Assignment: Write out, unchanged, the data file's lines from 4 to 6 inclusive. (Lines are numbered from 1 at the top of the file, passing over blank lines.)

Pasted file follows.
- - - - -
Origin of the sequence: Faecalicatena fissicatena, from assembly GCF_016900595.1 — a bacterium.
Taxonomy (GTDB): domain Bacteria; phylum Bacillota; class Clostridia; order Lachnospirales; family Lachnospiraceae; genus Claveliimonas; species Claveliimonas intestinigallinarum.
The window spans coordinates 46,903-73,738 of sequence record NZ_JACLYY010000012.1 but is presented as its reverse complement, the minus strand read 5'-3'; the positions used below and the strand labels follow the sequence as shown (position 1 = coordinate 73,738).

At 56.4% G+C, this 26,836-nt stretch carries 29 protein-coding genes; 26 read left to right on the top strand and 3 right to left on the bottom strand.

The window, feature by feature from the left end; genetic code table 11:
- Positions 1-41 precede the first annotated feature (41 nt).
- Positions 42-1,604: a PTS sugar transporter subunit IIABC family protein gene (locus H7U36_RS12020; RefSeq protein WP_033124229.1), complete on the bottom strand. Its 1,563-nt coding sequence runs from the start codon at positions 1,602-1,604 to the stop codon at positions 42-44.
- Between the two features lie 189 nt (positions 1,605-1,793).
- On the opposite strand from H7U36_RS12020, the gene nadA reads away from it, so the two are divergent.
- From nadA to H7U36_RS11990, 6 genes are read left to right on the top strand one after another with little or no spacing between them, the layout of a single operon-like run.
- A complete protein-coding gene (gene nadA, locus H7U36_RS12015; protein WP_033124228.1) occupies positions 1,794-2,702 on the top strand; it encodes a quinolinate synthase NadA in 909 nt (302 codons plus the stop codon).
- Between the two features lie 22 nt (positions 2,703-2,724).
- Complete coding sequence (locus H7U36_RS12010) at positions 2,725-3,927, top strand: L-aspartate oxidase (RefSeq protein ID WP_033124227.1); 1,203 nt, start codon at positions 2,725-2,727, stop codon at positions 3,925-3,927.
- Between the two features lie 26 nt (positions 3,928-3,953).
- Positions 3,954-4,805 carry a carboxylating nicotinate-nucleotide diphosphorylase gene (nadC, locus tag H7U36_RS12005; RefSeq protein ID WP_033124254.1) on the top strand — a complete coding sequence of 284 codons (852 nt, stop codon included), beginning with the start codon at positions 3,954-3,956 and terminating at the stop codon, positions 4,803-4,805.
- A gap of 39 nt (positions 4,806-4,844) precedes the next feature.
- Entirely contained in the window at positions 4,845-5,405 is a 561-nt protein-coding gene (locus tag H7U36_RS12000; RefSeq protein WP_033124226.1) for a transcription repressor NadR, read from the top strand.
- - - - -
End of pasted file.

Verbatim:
At 56.4% G+C, this 26,836-nt stretch carries 29 protein-coding genes; 26 read left to right on the top strand and 3 right to left on the bottom strand.

The window, feature by feature from the left end; genetic code table 11:
- Positions 1-41 precede the first annotated feature (41 nt).